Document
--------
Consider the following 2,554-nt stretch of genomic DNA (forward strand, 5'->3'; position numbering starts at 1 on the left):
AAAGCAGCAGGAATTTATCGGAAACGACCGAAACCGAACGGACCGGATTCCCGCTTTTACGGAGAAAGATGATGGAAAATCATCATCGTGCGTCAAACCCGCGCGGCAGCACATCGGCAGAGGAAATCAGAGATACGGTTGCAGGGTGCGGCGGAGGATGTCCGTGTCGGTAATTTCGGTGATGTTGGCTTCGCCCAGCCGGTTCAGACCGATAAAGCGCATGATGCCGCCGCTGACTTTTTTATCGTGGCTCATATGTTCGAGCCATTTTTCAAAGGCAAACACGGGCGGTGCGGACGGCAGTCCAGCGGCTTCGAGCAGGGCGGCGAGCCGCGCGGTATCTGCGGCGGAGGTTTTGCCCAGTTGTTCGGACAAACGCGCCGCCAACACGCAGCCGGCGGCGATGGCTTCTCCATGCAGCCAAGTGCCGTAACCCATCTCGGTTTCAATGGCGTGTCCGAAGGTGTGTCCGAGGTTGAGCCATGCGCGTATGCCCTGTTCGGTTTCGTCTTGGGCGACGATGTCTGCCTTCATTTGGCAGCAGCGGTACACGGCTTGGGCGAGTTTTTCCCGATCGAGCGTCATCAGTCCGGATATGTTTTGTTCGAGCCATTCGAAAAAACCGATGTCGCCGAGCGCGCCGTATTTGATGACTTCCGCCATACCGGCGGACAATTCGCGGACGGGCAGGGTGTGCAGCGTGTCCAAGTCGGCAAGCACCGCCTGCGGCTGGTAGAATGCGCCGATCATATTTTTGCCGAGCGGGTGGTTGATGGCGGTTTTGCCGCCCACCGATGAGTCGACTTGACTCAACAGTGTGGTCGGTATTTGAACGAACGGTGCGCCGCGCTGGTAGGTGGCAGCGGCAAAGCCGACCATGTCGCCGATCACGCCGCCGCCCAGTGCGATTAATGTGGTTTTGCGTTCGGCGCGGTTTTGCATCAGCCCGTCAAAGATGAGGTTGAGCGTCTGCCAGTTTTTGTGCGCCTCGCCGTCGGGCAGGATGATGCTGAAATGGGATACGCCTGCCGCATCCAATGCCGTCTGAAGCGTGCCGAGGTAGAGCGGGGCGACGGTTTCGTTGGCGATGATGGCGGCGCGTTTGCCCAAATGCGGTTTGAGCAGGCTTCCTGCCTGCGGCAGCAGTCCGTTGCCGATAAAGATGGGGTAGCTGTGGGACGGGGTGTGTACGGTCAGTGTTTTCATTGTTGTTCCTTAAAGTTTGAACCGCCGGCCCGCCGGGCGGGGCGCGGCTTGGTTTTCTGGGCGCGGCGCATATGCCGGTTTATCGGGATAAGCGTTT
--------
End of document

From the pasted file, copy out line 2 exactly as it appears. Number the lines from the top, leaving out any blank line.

AAAGCAGCAGGAATTTATCGGAAACGACCGAAACCGAACGGACCGGATTCCCGCTTTTACGGAGAAAGATGATGGAAAATCATCATCGTGCGTCAAACCCGCGCGGCAGCACATCGGCAGAGGAAATCAGAGATACGGTTGCAGGGTGCGGCGGAGGATGTCCGTGTCGGTAATTTCGGTGATGTTGGCTTCGCCCAGCCGGTTCAGACCGATAAAGCGCATGATGCCGCCGCTGACTTTTTTATCGTGGCTCATATGTTCGAGCCATTTTTCAAAGGCAAACACGGGCGGTGCGGACGGCAGTCCAGCGGCTTCGAGCAGGGCGGCGAGCCGCGCGGTATCTGCGGCGGAGGTTTTGCCCAGTTGTTCGGACAAACGCGCCGCCAACACGCAGCCGGCGGCGATGGCTTCTCCATGCAGCCAAGTGCCGTAACCCATCTCGGTTTCAATGGCGTGTCCGAAGGTGTGTCCGAGGTTGAGCCATGCGCGTATGCCCTGTTCGGTTTCGTCTTGGGCGACGATGTCTGCCTTCATTTGGCAGCAGCGGTACACGGCTTGGGCGAGTTTTTCCCGATCGAGCGTCATCAGTCCGGATATGTTTTGTTCGAGCCATTCGAAAAAACCGATGTCGCCGAGCGCGCCGTATTTGATGACTTCCGCCATACCGGCGGACAATTCGCGGACGGGCAGGGTGTGCAGCGTGTCCAAGTCGGCAAGCACCGCCTGCGGCTGGTAGAATGCGCCGATCATATTTTTGCCGAGCGGGTGGTTGATGGCGGTTTTGCCGCCCACCGATGAGTCGACTTGACTCAACAGTGTGGTCGGTATTTGAACGAACGGTGCGCCGCGCTGGTAGGTGGCAGCGGCAAAGCCGACCATGTCGCCGATCACGCCGCCGCCCAGTGCGATTAATGTGGTTTTGCGTTCGGCGCGGTTTTGCATCAGCCCGTCAAAGATGAGGTTGAGCGTCTGCCAGTTTTTGTGCGCCTCGCCGTCGGGCAGGATGATGCTGAAATGGGATACGCCTGCCGCATCCAATGCCGTCTGAAGCGTGCCGAGGTAGAGCGGGGCGACGGTTTCGTTGGCGATGATGGCGGCGCGTTTGCCCAAATGCGGTTTGAGCAGGCTTCCTGCCTGCGGCAGCAGTCCGTTGCCGATAAAGATGGGGTAGCTGTGGGACGGGGTGTGTACGGTCAGTGTTTTCATTGTTGTTCCTTAAAGTTTGAACCGCCGGCCCGCCGGGCGGGGCGCGGCTTGGTTTTCTGGGCGCGGCGCATATGCCGGTTTATCGGGATAAGCGTTT